Pop culture obsessives writing for the pop culture obsessed.
Pop culture obsessives writing for the pop culture obsessed.

Atlanta can be anything it damn well pleases, even a coming-of-age period piece

Alkoya Brunson and Myles Truitt
Alkoya Brunson and Myles Truitt
Photo: Guy D’Alema/FX
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“FUBU” has a vestigial quality, which probably sounds like an insult, but it’s not intended to. Perhaps it’s because Atlanta has acclimated its audience to ten-episode seasons, and Robbin’ Season features 11, including “FUBU,” the first episode of the show in which none of the regular cast members appear. But it feels less like a standard installment of Atlanta and more like a canonical, full-length webisode, one that, like many episodes of this show, could be inconspicuously plucked out of the episode sequence. That said, it’s a mostly pleasant surprise that shades in characters we’ve seen a lot but still don’t really know that well.


Surprisingly, “FUBU” is the first episode of the show to be directed by Donald Glover from a script by his brother Stephen. If there was a right occasion for the Glover Brothers to join forces, it was this one, given the episode’s biographical feel. I currently live in Stone Mountain, Donald’s hometown, and I watched “FUBU” with a neighbor who grew up there and spent the running time freaking out. He attended Stone Mountain Middle School, where the episode was filmed, and said watching it was surreal, literally like watching his pubescent memories play out on cable television. That speaks to the authenticity “FUBU” is able to create, the logical result of two brothers collaboratively piecing together a shared childhood trauma.

That trauma revolves around a shirt, a bright yellow FUBU jersey that a young Earn convinces his mother to buy from a Marshall’s-style discount department store. He doesn’t even care that the less-than-ideal color is the only one available. It’s a brand name shirt, an opportunity to salvage his sartorial reputation around school. If the episode is not literally autobiographical, it does a fine job of observing the little details of the tragedy to come, including a shot of Earn impatiently waiting in bed before. He’s so excited to, as he’ll later put it, be the stunter rather than the stuntee, that he can’t even sleep. And the day starts off in triumph with a walk down the high-fashion runway that is the middle school bus aisle. Earn gets the accolades he was hoping for, including the attention of a pretty girl in his class.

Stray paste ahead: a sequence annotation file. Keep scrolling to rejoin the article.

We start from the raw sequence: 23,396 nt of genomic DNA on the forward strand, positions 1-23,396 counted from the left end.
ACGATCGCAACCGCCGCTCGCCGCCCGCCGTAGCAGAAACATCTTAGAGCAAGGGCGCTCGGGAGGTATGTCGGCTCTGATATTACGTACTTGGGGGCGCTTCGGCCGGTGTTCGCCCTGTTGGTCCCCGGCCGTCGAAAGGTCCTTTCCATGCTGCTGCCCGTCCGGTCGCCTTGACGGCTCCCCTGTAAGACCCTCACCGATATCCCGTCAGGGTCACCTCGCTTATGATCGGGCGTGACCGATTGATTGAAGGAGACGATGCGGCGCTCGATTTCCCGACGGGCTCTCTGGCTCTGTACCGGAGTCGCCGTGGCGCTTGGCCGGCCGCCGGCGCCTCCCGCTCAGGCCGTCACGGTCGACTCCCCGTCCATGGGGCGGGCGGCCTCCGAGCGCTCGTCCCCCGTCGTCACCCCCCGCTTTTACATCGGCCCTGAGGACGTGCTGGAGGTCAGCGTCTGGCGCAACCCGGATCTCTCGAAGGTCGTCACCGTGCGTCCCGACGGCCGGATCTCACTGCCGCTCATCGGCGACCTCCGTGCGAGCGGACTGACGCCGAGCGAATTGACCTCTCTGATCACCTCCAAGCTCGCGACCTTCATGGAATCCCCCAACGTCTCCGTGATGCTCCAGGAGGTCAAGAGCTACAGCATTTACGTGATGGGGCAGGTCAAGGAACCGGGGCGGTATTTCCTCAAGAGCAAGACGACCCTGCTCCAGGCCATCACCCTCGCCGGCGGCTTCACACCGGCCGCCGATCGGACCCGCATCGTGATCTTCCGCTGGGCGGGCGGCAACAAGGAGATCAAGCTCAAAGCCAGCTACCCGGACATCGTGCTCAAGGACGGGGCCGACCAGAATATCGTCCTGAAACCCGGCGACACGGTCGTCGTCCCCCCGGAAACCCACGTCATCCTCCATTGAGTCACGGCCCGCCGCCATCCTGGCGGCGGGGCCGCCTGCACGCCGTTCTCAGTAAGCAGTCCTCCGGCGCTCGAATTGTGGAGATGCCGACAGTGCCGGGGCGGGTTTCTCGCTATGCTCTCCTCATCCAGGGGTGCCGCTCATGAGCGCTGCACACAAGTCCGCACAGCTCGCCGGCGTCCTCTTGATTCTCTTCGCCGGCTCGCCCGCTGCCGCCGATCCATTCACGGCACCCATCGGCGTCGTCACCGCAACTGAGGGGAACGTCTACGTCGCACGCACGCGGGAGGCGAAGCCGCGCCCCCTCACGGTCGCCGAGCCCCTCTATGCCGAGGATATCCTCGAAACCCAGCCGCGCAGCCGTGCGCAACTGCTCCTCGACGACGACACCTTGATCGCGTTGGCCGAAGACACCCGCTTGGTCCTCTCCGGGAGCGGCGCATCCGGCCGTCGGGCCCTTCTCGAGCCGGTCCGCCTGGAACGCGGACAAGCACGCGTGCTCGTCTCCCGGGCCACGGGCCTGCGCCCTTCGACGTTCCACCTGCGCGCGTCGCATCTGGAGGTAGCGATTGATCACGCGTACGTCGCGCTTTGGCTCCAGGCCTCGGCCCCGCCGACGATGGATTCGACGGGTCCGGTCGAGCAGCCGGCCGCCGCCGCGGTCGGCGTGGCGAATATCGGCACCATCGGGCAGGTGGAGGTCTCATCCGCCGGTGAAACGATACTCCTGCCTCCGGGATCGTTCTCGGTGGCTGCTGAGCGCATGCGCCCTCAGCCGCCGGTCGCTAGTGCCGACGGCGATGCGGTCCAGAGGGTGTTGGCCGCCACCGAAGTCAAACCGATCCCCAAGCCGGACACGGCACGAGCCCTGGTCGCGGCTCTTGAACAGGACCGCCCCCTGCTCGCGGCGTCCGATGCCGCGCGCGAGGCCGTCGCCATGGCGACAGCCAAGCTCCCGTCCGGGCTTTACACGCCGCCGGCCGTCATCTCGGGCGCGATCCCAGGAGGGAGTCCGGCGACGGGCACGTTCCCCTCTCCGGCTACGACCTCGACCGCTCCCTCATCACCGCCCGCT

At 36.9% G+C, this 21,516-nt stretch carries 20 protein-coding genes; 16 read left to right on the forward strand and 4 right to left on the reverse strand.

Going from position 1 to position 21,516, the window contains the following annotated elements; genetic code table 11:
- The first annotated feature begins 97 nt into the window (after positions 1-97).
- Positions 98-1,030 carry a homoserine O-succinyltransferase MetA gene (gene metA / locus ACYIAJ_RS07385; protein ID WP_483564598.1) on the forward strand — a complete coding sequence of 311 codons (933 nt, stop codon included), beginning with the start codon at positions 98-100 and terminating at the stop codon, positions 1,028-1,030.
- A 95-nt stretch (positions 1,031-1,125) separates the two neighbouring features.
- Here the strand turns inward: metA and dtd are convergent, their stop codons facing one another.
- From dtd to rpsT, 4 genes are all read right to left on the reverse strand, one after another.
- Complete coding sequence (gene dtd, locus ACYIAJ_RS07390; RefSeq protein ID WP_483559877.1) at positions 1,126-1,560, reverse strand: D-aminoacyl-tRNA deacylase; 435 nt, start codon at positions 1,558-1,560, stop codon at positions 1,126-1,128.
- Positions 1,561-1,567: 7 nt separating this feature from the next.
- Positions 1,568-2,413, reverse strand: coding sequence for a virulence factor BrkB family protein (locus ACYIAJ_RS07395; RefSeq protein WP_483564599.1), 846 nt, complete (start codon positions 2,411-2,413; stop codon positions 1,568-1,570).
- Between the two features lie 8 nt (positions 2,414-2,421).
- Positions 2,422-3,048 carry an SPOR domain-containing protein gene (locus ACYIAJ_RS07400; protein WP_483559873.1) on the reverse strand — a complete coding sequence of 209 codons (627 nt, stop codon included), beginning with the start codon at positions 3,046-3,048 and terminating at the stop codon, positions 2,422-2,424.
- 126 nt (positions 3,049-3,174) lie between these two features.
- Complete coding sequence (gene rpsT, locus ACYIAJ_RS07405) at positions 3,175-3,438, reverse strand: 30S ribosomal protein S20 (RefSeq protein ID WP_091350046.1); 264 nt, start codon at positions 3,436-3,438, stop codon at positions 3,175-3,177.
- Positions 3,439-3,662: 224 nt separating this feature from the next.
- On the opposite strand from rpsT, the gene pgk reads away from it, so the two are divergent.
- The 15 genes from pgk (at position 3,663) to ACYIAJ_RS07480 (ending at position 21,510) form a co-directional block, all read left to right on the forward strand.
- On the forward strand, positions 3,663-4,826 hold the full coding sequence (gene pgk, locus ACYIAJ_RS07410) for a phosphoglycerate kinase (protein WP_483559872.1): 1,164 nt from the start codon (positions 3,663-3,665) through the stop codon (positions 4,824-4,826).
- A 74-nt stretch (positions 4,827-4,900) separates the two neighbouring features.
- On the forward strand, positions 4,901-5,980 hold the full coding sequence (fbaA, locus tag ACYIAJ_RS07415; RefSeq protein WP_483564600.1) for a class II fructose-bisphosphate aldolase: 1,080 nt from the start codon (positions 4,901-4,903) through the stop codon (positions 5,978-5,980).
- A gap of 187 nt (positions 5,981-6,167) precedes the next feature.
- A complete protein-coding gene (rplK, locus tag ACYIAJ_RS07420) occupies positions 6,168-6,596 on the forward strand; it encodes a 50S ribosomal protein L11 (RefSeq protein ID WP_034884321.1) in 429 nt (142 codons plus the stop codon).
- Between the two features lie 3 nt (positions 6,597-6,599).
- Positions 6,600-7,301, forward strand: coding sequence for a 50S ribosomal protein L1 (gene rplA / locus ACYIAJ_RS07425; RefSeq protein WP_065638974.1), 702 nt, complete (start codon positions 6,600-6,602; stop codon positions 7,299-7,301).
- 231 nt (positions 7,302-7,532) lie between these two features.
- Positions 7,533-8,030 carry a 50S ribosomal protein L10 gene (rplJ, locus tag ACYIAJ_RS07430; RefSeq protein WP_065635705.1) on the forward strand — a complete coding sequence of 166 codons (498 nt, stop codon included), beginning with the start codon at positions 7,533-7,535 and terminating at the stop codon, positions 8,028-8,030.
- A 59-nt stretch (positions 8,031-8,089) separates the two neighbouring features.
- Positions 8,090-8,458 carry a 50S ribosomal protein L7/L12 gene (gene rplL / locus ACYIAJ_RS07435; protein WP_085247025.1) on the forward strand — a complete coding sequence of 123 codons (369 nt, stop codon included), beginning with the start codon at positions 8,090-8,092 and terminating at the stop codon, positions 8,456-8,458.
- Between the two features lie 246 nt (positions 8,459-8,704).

Of course, it doesn’t take long before Earn’s big moment turns into a contemporary version of The Cosby Show’s “A Shirt Story,” with Earn struggling to prove he’s wearing the equivalent of an authentic Gordon Gartrelle. Devin, his better heeled classmate, strolls into class wearing a nearly identical shirt, just close enough to Earn’s to spark a controversy about who came to school in counterfeit threads. Earn plays it cool despite being well aware of the improbability of stumbling onto a designer shirt cheap enough that his mother could be convinced to buy it for him. The lack of confidence makes it all the more heartbreaking when Earn’s shirt starts to literally come apart at the seams as a defiant Devin glares at him from across the room.